• Evaluate whoever you are speaking with to get a feel for their personality and whether they are someone you would feel comfortable handling your estate.

  • Find someone who will treat your beneficiaries fairly and remain objective.


5. How will distributions to beneficiaries be handled, and will the beneficiaries be able to contact you easily?



6. Do you have a succession plan?

  • A succession plan lays out what will happen if the named trustee is unavailable or incapable of handling your estate when the time arises. Since corporate trustees typically have teams of people working on various estates, and you’d be naming the trust company as trustee (and not an individual), this question is more apt for individual professional fiduciaries.

  • If you are naming an individual fiduciary, get a clear understanding of what will happen if that individual is not able to serve. The fiduciary may have a plan for someone else to take over in their absence. You should know precisely what the fiduciary has planned and determine whether it is acceptable to you. If not, you could consider adding language to your trust to address this. For instance, if the specific individual you name as trustee is unavailable, you could state that their succession plan (whatever it may be) is inapplicable, and you elect to have your second successor trustee (the next in line) handle your estate instead.


7. Do you have experience working with other professionals to administrate my estate effectively?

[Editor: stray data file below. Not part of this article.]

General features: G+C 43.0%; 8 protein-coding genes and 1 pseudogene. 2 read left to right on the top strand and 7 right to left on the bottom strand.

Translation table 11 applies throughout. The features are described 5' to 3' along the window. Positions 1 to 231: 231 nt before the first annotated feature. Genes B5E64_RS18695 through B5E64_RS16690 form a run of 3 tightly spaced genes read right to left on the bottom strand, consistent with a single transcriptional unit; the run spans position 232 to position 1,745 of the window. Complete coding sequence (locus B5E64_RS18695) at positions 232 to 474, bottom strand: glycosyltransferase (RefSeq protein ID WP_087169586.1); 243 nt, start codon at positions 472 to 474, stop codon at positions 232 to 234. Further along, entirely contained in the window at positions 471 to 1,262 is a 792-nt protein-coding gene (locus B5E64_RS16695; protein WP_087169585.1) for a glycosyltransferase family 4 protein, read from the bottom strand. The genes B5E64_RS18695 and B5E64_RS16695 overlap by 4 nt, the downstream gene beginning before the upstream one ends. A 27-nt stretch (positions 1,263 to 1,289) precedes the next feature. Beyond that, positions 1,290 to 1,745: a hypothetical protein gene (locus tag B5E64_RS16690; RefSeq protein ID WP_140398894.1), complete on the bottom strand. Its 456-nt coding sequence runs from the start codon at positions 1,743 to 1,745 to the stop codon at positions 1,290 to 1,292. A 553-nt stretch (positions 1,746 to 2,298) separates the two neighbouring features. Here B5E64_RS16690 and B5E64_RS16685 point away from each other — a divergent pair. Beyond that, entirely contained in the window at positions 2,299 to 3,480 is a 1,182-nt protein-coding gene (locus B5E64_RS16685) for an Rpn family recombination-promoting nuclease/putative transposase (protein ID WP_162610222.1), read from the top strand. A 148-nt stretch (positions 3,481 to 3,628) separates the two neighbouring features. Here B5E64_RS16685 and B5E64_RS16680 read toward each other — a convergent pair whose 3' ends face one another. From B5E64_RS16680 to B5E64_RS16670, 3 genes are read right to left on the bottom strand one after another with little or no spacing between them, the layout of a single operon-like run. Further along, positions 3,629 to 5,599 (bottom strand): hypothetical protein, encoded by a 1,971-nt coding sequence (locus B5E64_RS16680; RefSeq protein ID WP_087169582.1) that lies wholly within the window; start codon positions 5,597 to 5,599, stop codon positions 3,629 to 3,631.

• Get a sense of who the trustee has worked with in the past or who they may have as part of their staff (attorneys, CPAs, financial advisors, insurance agents, etc.).


8. What are some of the hurdles and problems you’ve encountered while serving as a trustee, and how did you work through those issues?


9. If any of my assets require a probate proceeding, how would that be handled?


10. In general, ask questions that are specific to your estate. A few potential topics:

  • Whether a special needs trust will be involved.

  • Your ownership of a business.

  • Pets or animals that need care.

  • The size of your particular estate.

  • Whether they have experience with the specific types of assets you own: retirement accounts, real estate, rental properties, oil and gas rights, intellectual property, cryptocurrency, etc.


Final Thoughts

The selection of a trustee is a significant decision. You should always trust your gut instincts on whether the potential company or individual will be a good fit for you. If it doesn’t feel right, keep on searching. No matter what you may be feeling, keep in mind that in building your wealth, you’ve likely accumulated a great deal of wisdom as well. Although the trustee selection process may seem daunting, you should feel empowered on the journey. If all goes well, the right person will carry out your exact wishes, and your legacy will endure.